Resolving Disputes Out of Court: Understanding Mediation & Arbitration

Resolving Disputes Out of Court: Understanding Mediation & Arbitration

“The courts of this country should not be the places where resolution of disputes begins. They should be the places where the disputes end after alternative methods of resolving disputes have been considered and tried.” — U.S. Supreme Court Justice Sandra Day O’Connor

These words lend wisdom and provide insight to parties trying to decide how best to resolve a business dispute. But although alternatives to the courtroom exist, they are not a one-size-fits-all solution. Whether parties decide to litigate or proceed through alternative dispute resolution depends on many factors, including the parties and their relationship to each other, the amount in dispute, where the dispute arises, and the parties’ resources.

Certain disputes may be better suited to alternative dispute resolution rather than litigation. This discussion focuses on when and if alternative dispute resolution may present a better option than litigation.

What exactly does alternative dispute resolution mean?

Alternative dispute resolution, or ADR, presents different options to resolve conflicts outside of court. This does not mean that the process falls outside the legal system. In fact, sometimes courts require parties to attempt alternative means of resolution before they approach the courts. There are rules and processes that manage ADR which all parties must subscribe to, and a successful finding can be made an order of the court and carries the same weight as a judgment in a court.

The critical foundation for ADR is consent. It is not possible for only one party to the dispute to proceed with ADR. All parties must consent to ADR and agree to the processes, rules, and outcome.

Any process that seeks to find a resolution to a dispute could be classified as an alternative dispute mechanism, but there are two formally accepted ADR processes that are recognized globally. They are mediation and arbitration.


Mediation does not decide the merits of a dispute. Instead, it focuses on resolving the parties’ dispute through negotiation. Ideally, the parties reach an agreed-upon resolution through the assistance of a neutral third party, the ‘mediator.’  Most typically, the mediator is an expert with knowledge specific to the underlying dispute of the parties. The mediator is able to address the strengths and weaknesses of the parties’ respective positions on the underlying conflict.

Mediation sessions are usually attended by the parties in conflict, their attorneys, and the independent mediator. The mediator evaluates the conflict and works to help the parties reach a mutually acceptable resolution, and the parties are only required to negotiate in good faith. The mediator does not decide the dispute and cannot force the parties to agree to a resolution. Mediation is non-binding, and either party can end negotiations at any time and seek a resolution in court or another forum. The mediation process is strictly confidential and cannot be used for any type of evidentiary inference if litigation takes place in the future.

As with arbitration, mediation is voluntary and by consent. Although parties can elect to mediate at any stage, they can also agree to mediate contractually, in which case the courts will uphold this contractual obligation.


In arbitration, the parties agree that an independent arbitrator will hear evidence, as well as the parties’ positions, and decide the dispute between them. Typically, arbitration occurs because the parties agreed to arbitrate their disputes by contract. Sometimes, even in the absence of a contractual obligation, parties may agree to arbitrate in order to have their dispute decided quickly, rather than wait on typical court process. In the absence of an agreement or contract, arbitration is often pursued early in litigation where parties can see that it will allow them to make the best of their resources in terms of time, cost, and productivity. In highly complex technical matters, the parties may feel that an independent arbitrator who is also an expert in that field may resolve their dispute more efficiently than navigating the legal process. Similarly, matters involving multiple litigants and complex issues may be referred, by agreement, to arbitration where a quicker and less costly outcome is expected.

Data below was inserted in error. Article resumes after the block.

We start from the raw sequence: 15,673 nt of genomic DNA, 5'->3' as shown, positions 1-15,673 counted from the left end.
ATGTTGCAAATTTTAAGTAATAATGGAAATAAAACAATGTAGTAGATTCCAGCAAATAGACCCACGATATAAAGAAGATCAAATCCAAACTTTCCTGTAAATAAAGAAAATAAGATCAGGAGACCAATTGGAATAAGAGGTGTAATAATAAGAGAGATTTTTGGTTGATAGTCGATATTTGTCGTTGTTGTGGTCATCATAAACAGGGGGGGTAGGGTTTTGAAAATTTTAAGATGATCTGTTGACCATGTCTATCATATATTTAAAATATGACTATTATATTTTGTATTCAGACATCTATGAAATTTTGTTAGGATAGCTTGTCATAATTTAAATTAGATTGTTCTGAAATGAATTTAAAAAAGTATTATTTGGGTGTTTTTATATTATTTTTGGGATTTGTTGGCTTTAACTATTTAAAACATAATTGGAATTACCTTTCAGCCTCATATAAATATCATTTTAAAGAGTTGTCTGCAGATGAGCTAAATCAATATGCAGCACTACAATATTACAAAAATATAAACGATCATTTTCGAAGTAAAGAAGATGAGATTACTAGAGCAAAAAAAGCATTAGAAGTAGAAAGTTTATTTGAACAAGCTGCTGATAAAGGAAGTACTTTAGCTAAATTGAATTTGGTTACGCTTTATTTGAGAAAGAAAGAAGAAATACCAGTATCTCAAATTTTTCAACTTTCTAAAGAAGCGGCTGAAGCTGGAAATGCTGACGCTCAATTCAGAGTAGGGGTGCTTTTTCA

What are the benefits of mediation and arbitration?


When parties in dispute are situated in different locations, across state lines, or even in different countries, mediation and arbitration can provide a perceived guarantee of neutrality where all parties are placed on the same footing. When parties must agree on process, location of hearing, and most importantly the arbitrator, it ensures that no party feels advantaged and a level playing field is set up. In multiple jurisdictions, arbitration can curtail costs significantly because parties are not obliged to take advice and follow particular jurisdictional procedures or argue over which location has jurisdiction to hear the dispute.

This is true of mediation too, where it is even more important for the parties to be in agreement with the rules of engagement. Here the focus of the process is on resolution rather than the dispute.


A significant advantage of arbitration and mediation is that the parties are able to ‘tailor’ the process and proceedings to suit the particular dispute. This is particularly useful with highly technical matters; parties can decide rules of evidence and expert witness without the constraints of often-onerous rules of different courts and jurisdictions. Parties are free to agree on evidential requirements while the only rule the arbitrator is bound by is that of fairness. Provided that the arbitrator is satisfied that the process is fair to all parties, parties are free to agree on whatever process they determine will best serve resolution of the dispute.

Mediation is even more flexible. The mediator’s only constraint is the good faith of the parties, and as such, mediation lends itself to high-stakes business disputes such as class actions, complex commercial, and employment matters.


Many parties believe the greatest advantage arbitration provides is their ability to choose an arbitrator that is mutually acceptable. This is particularly so where the matter is highly technical, and the parties may believe a judge in a conventional court may not have the expertise to grasp technical issues. In these instances, parties may feel an impartial, independent but skilled expert may be better placed to decide technical disputes. Even in matters that are not particularly technical, parties may perceive a skilled professional as more reliable than a judge arbitrarily appointed to judge a dispute.